A romcom daring enough to tackle the taboo subject of sexual fetishes, The Little Death takes its name from an outdated French euphemism for an orgasm. Josh Lawson — who wrote, directed and stars in the film — takes the standard “marriage in trouble” idea to its logical conclusion in our post Fifty Shades of Grey world. Borrowing from films like Crash and Love Actually, The Little Death looks at the same problem of discussing secret fetishes in order to teach a roundabout lesson in communication and trust.
Dan (Damon Harriman) likes to act, Maeve (Bojana Novakovic) wants to be assaulted, Phil (Alan Dukes) loves to watch you sleep and Rowena (Kate Box) loves to watch you cry — but how will they ever tell their spouses? As five couples hit a sexual “wall,” they begin to delve into fetishism to revive their marriages. The pinnacle of open communication and broaching the subject of weird or unusual sexual inclinations is an embarrassing, and often dangerous, proposition. Lawson takes what is arguably the best part (and most likable) of his own interconnected narrative while leaving the four other segments to their own device (and to varying degrees of success). A refusal to pander to the “happily ever after” crowd and genuinely hilarious moments help maintain a level of attention that would have otherwise waned far before before the 60-minute mark.
Although The Little Death breaks some new ground in the genre, the innovations are too few and far between to be truly effective in differentiating it among other risqué, romantic comedies. While making rape jokes can be construed as “edgy” in today’s pop culture environment, the refusal to step outside of the white, straight relationship is a hinderance to the film’s originality. Ignoring entire facets of the population, Lawson consciously chooses sleep and tear-based fetishes over “gay stuff” for fear of scaring away the milquetoast target audience.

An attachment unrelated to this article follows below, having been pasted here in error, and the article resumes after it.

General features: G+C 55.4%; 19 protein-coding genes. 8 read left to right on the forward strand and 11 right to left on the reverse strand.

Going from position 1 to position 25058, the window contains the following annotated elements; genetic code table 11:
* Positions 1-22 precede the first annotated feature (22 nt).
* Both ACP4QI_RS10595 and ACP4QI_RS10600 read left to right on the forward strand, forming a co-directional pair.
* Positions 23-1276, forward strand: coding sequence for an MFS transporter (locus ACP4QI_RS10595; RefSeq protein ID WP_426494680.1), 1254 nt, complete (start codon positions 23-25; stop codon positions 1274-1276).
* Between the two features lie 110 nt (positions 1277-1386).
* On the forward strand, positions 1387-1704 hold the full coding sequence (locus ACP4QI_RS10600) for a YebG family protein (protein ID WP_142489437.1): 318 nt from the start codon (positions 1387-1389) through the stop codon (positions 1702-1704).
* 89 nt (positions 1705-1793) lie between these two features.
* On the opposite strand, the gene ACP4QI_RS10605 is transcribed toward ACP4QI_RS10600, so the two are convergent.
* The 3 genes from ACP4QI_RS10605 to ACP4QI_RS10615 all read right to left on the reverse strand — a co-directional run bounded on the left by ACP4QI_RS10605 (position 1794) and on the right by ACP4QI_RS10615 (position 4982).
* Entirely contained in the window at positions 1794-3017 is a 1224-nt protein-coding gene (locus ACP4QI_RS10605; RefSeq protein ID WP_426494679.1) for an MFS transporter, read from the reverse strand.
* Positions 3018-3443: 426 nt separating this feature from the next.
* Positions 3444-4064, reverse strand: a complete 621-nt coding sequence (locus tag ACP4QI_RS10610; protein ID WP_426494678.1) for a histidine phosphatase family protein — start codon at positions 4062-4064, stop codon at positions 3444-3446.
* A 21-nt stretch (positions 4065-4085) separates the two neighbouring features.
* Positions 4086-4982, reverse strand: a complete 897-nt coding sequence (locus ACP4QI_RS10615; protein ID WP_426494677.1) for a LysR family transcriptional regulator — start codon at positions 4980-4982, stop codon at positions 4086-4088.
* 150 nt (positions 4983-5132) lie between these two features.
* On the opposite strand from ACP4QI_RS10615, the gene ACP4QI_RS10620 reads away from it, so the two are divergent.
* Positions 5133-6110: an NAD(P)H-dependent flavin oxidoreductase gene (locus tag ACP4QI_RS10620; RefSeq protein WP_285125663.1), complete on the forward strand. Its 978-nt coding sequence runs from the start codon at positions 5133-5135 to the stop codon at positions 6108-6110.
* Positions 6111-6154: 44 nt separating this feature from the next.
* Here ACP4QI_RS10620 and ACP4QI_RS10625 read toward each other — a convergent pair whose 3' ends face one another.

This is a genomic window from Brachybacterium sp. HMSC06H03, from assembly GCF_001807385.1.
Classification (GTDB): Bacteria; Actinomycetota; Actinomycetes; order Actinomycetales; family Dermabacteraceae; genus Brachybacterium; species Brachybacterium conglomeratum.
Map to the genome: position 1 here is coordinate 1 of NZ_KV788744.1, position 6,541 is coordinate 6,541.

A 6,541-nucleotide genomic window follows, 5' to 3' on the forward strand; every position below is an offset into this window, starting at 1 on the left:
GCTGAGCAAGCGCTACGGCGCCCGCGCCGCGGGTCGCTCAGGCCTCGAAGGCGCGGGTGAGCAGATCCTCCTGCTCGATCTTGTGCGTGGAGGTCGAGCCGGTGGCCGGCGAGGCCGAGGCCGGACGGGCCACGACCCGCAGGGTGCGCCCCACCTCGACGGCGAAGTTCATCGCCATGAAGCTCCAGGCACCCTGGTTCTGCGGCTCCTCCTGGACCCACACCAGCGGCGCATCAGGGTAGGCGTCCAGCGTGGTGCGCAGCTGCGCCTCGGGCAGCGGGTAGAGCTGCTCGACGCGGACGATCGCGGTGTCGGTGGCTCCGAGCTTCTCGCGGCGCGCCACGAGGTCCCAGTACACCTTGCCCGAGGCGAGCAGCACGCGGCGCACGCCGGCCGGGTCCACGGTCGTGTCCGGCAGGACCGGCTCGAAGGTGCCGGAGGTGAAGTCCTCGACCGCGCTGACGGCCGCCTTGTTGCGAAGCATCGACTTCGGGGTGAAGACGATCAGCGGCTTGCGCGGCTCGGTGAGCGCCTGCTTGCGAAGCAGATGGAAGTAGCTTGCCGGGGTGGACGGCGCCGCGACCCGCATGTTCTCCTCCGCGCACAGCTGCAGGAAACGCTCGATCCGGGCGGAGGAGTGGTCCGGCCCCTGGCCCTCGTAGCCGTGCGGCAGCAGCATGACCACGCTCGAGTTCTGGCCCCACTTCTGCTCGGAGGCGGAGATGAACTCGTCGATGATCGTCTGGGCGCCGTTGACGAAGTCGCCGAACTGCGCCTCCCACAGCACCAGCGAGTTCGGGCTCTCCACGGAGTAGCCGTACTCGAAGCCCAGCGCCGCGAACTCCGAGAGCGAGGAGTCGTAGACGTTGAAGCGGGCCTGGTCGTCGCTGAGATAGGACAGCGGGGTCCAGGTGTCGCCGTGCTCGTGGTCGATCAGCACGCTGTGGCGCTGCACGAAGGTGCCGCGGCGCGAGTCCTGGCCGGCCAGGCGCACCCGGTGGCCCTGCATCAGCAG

While the doldrums surrounding the juicy comedic moments are hardly more than standard filler fluff, the players are all surprisingly adept at approaching their often one-dimensional characters. Quietly silly husbands and stone-faced scheming wives (or just plain angry) are differentiated only by the skill of the actors. Watching Damon Herriman slip in and out of roles — two deep when his character Dan is considered — is fascinating viewing. One really gets a sense of both his method and ample skill while watching him play a wannabe-actor. A simple sweetness exists between Lawson and his cinematic partner Novakovick as the most communicative couple; they are the easiest to watch without the painful, vicarious embarrassment felt through many of the other segments. Erin James and T.J. Power end up stealing the show in a final act that could stand alone as a brilliant comedy short.
Billed as a comedy about sex, Josh Lawson’s The Little Death only manages to explore a small margin of the current sexual landscape. Lawson’s propensity towards potentially disquieting subject material is once again whitewashed by an overwhelming concern of actually offending anyone. Certainly better than most of what the genre has thrown out in recent years, The Little Death is little more than a safe way for straight couples to start a discussion about their hidden desires.
Jordan Brooks (@viewtoaqueue) is an increasingly-snobby cinefile based out of sunny San Diego, California. As a contributor to several online publications, including his own blog, he has succeeded in fulfilling his life long dream of imposing strong opinions on others.